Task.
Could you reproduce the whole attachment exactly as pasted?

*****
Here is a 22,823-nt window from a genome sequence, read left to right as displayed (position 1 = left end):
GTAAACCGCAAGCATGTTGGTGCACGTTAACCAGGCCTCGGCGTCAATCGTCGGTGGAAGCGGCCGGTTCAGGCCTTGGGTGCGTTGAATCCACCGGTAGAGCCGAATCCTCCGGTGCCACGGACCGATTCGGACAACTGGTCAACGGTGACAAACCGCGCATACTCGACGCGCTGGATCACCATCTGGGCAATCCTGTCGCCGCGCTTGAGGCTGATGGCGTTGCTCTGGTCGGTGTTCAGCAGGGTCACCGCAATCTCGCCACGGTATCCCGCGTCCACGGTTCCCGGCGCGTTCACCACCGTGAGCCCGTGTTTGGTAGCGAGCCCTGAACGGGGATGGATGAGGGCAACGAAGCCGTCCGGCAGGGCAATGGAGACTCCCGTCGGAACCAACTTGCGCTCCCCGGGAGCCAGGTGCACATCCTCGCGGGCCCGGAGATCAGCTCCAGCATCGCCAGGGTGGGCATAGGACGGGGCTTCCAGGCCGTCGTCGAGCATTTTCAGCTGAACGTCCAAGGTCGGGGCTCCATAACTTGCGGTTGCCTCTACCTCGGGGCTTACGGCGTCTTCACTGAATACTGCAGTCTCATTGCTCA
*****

Here is a 22,823-nt window from a genome sequence, read left to right as displayed (position 1 = left end):
GTAAACCGCAAGCATGTTGGTGCACGTTAACCAGGCCTCGGCGTCAATCGTCGGTGGAAGCGGCCGGTTCAGGCCTTGGGTGCGTTGAATCCACCGGTAGAGCCGAATCCTCCGGTGCCACGGACCGATTCGGACAACTGGTCAACGGTGACAAACCGCGCATACTCGACGCGCTGGATCACCATCTGGGCAATCCTGTCGCCGCGCTTGAGGCTGATGGCGTTGCTCTGGTCGGTGTTCAGCAGGGTCACCGCAATCTCGCCACGGTATCCCGCGTCCACGGTTCCCGGCGCGTTCACCACCGTGAGCCCGTGTTTGGTAGCGAGCCCTGAACGGGGATGGATGAGGGCAACGAAGCCGTCCGGCAGGGCAATGGAGACTCCCGTCGGAACCAACTTGCGCTCCCCGGGAGCCAGGTGCACATCCTCGCGGGCCCGGAGATCAGCTCCAGCATCGCCAGGGTGGGCATAGGACGGGGCTTCCAGGCCGTCGTCGAGCATTTTCAGCTGAACGTCCAAGGTCGGGGCTCCATAACTTGCGGTTGCCTCTACCTCGGGGCTTACGGCGTCTTCACTGAATACTGCAGTCTCATTGCTCA